As a parent navigating a divorce, you and your ex may need to devise something called a parenting plan that sets guidelines you agree to follow when it comes to raising your son or daughter. The parenting plan may be informal, or you may choose to create a formal legal document, depending on circumstances.
The exact contents of your parenting plan are going to vary based on your child’s age, how close you and your ex live to one another and so on. However, the Texas Attorney General outlines certain areas and elements most Texas parenting plans should address.
Fundamental elements of a parenting plan
Your parenting plan should address your general custody agreement, dictating who handles the child and when. It should also cover what you plan to do with regard to school vacations, holiday celebrations, birthdays and similar events and occasions.
Many former couples find it beneficial to include language in their parenting plans about how to exchange the shared child. For example, you may decide that whoever has the child in his or her care last handles transporting that child to the other parent’s home.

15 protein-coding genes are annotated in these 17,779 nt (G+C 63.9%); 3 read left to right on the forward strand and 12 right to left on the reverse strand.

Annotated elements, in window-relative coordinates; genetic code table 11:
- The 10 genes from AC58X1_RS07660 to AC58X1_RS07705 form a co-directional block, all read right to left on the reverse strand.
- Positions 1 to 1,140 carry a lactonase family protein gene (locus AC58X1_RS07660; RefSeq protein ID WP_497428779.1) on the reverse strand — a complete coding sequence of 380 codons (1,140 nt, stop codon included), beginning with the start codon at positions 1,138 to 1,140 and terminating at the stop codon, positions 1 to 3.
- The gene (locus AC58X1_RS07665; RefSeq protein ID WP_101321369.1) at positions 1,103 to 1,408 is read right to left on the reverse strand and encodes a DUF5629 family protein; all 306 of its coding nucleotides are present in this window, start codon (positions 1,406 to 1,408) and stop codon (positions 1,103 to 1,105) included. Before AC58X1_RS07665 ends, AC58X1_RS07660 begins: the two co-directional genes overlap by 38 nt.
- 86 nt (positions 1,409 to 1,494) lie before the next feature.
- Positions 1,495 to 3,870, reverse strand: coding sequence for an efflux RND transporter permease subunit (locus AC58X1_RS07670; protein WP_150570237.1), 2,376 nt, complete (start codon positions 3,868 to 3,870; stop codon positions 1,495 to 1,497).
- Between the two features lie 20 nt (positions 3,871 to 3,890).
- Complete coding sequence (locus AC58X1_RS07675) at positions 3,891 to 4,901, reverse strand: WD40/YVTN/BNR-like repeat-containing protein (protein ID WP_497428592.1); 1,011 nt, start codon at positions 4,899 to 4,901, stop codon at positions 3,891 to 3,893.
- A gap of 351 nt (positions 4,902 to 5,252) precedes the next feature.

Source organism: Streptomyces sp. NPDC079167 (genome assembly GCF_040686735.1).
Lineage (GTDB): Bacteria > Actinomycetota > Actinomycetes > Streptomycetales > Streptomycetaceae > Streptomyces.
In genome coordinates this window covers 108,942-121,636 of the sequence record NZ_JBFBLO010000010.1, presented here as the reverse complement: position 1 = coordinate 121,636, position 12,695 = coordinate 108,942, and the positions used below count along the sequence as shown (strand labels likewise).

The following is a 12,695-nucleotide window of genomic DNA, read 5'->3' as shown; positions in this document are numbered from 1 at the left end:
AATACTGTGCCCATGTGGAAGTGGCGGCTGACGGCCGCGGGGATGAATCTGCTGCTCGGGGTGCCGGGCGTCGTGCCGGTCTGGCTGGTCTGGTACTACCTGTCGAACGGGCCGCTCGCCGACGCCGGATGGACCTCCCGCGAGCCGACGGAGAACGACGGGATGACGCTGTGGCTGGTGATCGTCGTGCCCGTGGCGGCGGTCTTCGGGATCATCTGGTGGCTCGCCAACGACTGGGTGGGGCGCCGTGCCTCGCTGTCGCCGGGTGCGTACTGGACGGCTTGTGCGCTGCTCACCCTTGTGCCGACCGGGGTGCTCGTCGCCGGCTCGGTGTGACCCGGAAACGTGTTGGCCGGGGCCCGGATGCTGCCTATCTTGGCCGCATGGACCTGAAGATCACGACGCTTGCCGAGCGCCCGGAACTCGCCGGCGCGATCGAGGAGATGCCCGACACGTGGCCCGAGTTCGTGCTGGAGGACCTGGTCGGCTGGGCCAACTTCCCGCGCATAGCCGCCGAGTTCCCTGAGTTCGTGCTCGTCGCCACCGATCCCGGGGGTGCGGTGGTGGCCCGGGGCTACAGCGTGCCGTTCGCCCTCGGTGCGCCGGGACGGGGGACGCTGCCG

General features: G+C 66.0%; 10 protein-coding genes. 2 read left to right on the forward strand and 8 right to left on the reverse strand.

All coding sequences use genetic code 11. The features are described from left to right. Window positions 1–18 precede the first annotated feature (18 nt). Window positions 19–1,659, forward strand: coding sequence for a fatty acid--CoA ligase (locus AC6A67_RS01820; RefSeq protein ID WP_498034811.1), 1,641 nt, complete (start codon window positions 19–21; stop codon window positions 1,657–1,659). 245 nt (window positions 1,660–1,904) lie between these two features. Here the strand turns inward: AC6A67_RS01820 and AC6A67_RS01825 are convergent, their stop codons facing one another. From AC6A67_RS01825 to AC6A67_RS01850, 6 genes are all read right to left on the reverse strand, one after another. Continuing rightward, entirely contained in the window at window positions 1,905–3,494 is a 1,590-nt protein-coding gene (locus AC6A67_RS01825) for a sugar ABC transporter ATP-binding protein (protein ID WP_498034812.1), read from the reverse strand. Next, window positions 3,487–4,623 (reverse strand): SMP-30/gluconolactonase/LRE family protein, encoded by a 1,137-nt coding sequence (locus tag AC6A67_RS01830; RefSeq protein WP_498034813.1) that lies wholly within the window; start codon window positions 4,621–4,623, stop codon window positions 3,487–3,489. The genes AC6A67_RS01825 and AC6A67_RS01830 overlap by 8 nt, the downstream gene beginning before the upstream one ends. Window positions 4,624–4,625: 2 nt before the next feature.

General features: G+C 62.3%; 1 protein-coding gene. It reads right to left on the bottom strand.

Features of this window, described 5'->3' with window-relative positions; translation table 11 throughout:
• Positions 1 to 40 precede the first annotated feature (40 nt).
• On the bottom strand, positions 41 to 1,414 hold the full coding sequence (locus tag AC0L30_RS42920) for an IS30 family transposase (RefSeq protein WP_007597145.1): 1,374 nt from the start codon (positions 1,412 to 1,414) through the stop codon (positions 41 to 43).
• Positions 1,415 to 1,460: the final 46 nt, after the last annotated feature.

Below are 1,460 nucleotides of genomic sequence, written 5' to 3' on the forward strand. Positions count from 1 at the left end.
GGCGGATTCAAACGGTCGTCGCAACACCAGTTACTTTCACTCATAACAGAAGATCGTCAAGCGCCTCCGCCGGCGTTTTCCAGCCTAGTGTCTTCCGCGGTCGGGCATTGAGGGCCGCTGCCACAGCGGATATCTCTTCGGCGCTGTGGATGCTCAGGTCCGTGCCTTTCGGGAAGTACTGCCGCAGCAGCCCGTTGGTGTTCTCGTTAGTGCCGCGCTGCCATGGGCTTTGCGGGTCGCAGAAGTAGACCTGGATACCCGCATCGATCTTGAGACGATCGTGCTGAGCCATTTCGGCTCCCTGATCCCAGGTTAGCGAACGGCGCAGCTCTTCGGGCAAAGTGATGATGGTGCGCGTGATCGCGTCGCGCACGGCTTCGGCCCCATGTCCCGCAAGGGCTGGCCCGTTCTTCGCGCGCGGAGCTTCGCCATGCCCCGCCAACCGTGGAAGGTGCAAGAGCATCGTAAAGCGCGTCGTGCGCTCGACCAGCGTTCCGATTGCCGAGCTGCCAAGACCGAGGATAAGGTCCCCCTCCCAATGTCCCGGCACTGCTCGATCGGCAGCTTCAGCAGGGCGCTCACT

A solid parenting plan should also address who has decision-making authority over your shared child and when. For example, you may decide that whichever parent has your child sleeping in his or her home has the responsibility of making general day-to-day decisions.
However, you may also decide that the two of you must confer before making decisions about finances, medical care, religious observations and so on.
Ultimately, anything that may help prevent conflicts down the line is worth including in your parenting plan. You may even want to include language in it about what to do in the event that a conflict arises between you and your ex. Maybe you agree to undergo counseling before fighting one another in court, or perhaps you commit to mediating any conflicts to avoid them potentially becoming costly court battles.